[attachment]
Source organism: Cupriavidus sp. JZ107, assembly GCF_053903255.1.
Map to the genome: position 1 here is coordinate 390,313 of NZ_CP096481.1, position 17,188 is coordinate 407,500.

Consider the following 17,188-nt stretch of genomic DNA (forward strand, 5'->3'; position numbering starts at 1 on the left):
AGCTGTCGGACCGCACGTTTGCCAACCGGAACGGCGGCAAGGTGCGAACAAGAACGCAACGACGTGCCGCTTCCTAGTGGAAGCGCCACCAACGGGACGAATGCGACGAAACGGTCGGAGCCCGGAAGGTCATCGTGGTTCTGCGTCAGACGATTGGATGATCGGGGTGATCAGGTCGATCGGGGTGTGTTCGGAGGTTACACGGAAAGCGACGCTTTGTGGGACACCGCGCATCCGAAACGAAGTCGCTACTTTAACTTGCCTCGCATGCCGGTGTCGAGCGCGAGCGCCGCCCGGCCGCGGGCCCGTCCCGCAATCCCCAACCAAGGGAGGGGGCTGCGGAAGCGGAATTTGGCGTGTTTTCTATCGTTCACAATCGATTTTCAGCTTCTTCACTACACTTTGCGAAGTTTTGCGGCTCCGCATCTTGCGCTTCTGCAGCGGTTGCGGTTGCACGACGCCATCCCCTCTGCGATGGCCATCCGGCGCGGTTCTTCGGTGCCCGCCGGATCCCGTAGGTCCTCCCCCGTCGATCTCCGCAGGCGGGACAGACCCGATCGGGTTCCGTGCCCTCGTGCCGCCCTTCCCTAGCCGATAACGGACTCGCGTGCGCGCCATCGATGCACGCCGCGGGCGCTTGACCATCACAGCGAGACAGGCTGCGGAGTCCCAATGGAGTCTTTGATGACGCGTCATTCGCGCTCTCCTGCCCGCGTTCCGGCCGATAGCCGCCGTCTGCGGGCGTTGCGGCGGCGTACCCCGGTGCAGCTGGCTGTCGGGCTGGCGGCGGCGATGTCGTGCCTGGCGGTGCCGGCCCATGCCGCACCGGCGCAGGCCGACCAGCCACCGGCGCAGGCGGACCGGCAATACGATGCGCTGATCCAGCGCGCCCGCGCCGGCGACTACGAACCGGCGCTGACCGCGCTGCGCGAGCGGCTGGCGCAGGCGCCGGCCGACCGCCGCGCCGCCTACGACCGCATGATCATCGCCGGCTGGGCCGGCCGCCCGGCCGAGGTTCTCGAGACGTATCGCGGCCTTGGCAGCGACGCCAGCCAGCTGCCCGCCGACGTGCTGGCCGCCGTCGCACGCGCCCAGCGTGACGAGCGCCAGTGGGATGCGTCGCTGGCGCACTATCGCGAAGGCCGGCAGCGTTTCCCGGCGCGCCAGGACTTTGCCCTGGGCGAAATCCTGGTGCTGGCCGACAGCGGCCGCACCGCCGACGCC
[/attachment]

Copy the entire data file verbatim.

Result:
Source organism: Cupriavidus sp. JZ107, assembly GCF_053903255.1.
Map to the genome: position 1 here is coordinate 390,313 of NZ_CP096481.1, position 17,188 is coordinate 407,500.

Consider the following 17,188-nt stretch of genomic DNA (forward strand, 5'->3'; position numbering starts at 1 on the left):
AGCTGTCGGACCGCACGTTTGCCAACCGGAACGGCGGCAAGGTGCGAACAAGAACGCAACGACGTGCCGCTTCCTAGTGGAAGCGCCACCAACGGGACGAATGCGACGAAACGGTCGGAGCCCGGAAGGTCATCGTGGTTCTGCGTCAGACGATTGGATGATCGGGGTGATCAGGTCGATCGGGGTGTGTTCGGAGGTTACACGGAAAGCGACGCTTTGTGGGACACCGCGCATCCGAAACGAAGTCGCTACTTTAACTTGCCTCGCATGCCGGTGTCGAGCGCGAGCGCCGCCCGGCCGCGGGCCCGTCCCGCAATCCCCAACCAAGGGAGGGGGCTGCGGAAGCGGAATTTGGCGTGTTTTCTATCGTTCACAATCGATTTTCAGCTTCTTCACTACACTTTGCGAAGTTTTGCGGCTCCGCATCTTGCGCTTCTGCAGCGGTTGCGGTTGCACGACGCCATCCCCTCTGCGATGGCCATCCGGCGCGGTTCTTCGGTGCCCGCCGGATCCCGTAGGTCCTCCCCCGTCGATCTCCGCAGGCGGGACAGACCCGATCGGGTTCCGTGCCCTCGTGCCGCCCTTCCCTAGCCGATAACGGACTCGCGTGCGCGCCATCGATGCACGCCGCGGGCGCTTGACCATCACAGCGAGACAGGCTGCGGAGTCCCAATGGAGTCTTTGATGACGCGTCATTCGCGCTCTCCTGCCCGCGTTCCGGCCGATAGCCGCCGTCTGCGGGCGTTGCGGCGGCGTACCCCGGTGCAGCTGGCTGTCGGGCTGGCGGCGGCGATGTCGTGCCTGGCGGTGCCGGCCCATGCCGCACCGGCGCAGGCCGACCAGCCACCGGCGCAGGCGGACCGGCAATACGATGCGCTGATCCAGCGCGCCCGCGCCGGCGACTACGAACCGGCGCTGACCGCGCTGCGCGAGCGGCTGGCGCAGGCGCCGGCCGACCGCCGCGCCGCCTACGACCGCATGATCATCGCCGGCTGGGCCGGCCGCCCGGCCGAGGTTCTCGAGACGTATCGCGGCCTTGGCAGCGACGCCAGCCAGCTGCCCGCCGACGTGCTGGCCGCCGTCGCACGCGCCCAGCGTGACGAGCGCCAGTGGGATGCGTCGCTGGCGCACTATCGCGAAGGCCGGCAGCGTTTCCCGGCGCGCCAGGACTTTGCCCTGGGCGAAATCCTGGTGCTGGCCGACAGCGGCCGCACCGCCGACGCC